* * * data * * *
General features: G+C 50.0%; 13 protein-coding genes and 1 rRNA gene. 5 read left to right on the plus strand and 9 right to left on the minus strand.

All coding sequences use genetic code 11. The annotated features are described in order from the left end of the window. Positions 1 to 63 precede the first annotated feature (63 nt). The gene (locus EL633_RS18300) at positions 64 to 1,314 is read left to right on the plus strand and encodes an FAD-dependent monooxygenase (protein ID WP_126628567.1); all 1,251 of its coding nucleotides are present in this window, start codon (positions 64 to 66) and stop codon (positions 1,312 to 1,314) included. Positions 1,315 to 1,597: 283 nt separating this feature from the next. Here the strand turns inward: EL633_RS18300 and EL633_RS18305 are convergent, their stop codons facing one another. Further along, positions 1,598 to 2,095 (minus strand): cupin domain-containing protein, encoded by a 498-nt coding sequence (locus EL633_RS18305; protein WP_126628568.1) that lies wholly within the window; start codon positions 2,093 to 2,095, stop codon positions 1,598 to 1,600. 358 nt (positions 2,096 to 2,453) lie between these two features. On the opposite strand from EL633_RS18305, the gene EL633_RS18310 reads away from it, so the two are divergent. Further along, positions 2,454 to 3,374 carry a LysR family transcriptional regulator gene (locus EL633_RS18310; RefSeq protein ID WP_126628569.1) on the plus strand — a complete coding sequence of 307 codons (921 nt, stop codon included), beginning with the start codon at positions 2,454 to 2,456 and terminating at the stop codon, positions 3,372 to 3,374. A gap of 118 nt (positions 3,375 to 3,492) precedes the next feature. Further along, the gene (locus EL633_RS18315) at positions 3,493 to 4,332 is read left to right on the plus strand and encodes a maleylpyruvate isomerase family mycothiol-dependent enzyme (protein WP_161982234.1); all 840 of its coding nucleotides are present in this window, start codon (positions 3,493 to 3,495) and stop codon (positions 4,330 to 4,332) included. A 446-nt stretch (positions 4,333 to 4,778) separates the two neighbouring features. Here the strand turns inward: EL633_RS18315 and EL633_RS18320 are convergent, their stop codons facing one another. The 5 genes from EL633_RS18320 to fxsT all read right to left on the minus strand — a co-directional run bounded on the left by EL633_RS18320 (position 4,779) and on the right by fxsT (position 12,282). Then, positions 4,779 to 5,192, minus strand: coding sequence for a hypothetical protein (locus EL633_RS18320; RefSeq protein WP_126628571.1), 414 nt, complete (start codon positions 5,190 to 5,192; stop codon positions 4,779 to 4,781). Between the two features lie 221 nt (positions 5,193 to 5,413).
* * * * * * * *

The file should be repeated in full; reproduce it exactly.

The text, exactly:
General features: G+C 50.0%; 13 protein-coding genes and 1 rRNA gene. 5 read left to right on the plus strand and 9 right to left on the minus strand.

All coding sequences use genetic code 11. The annotated features are described in order from the left end of the window. Positions 1 to 63 precede the first annotated feature (63 nt). The gene (locus EL633_RS18300) at positions 64 to 1,314 is read left to right on the plus strand and encodes an FAD-dependent monooxygenase (protein ID WP_126628567.1); all 1,251 of its coding nucleotides are present in this window, start codon (positions 64 to 66) and stop codon (positions 1,312 to 1,314) included. Positions 1,315 to 1,597: 283 nt separating this feature from the next. Here the strand turns inward: EL633_RS18300 and EL633_RS18305 are convergent, their stop codons facing one another. Further along, positions 1,598 to 2,095 (minus strand): cupin domain-containing protein, encoded by a 498-nt coding sequence (locus EL633_RS18305; protein WP_126628568.1) that lies wholly within the window; start codon positions 2,093 to 2,095, stop codon positions 1,598 to 1,600. 358 nt (positions 2,096 to 2,453) lie between these two features. On the opposite strand from EL633_RS18305, the gene EL633_RS18310 reads away from it, so the two are divergent. Further along, positions 2,454 to 3,374 carry a LysR family transcriptional regulator gene (locus EL633_RS18310; RefSeq protein ID WP_126628569.1) on the plus strand — a complete coding sequence of 307 codons (921 nt, stop codon included), beginning with the start codon at positions 2,454 to 2,456 and terminating at the stop codon, positions 3,372 to 3,374. A gap of 118 nt (positions 3,375 to 3,492) precedes the next feature. Further along, the gene (locus EL633_RS18315) at positions 3,493 to 4,332 is read left to right on the plus strand and encodes a maleylpyruvate isomerase family mycothiol-dependent enzyme (protein WP_161982234.1); all 840 of its coding nucleotides are present in this window, start codon (positions 3,493 to 3,495) and stop codon (positions 4,330 to 4,332) included. A 446-nt stretch (positions 4,333 to 4,778) separates the two neighbouring features. Here the strand turns inward: EL633_RS18315 and EL633_RS18320 are convergent, their stop codons facing one another. The 5 genes from EL633_RS18320 to fxsT all read right to left on the minus strand — a co-directional run bounded on the left by EL633_RS18320 (position 4,779) and on the right by fxsT (position 12,282). Then, positions 4,779 to 5,192, minus strand: coding sequence for a hypothetical protein (locus EL633_RS18320; RefSeq protein WP_126628571.1), 414 nt, complete (start codon positions 5,190 to 5,192; stop codon positions 4,779 to 4,781). Between the two features lie 221 nt (positions 5,193 to 5,413).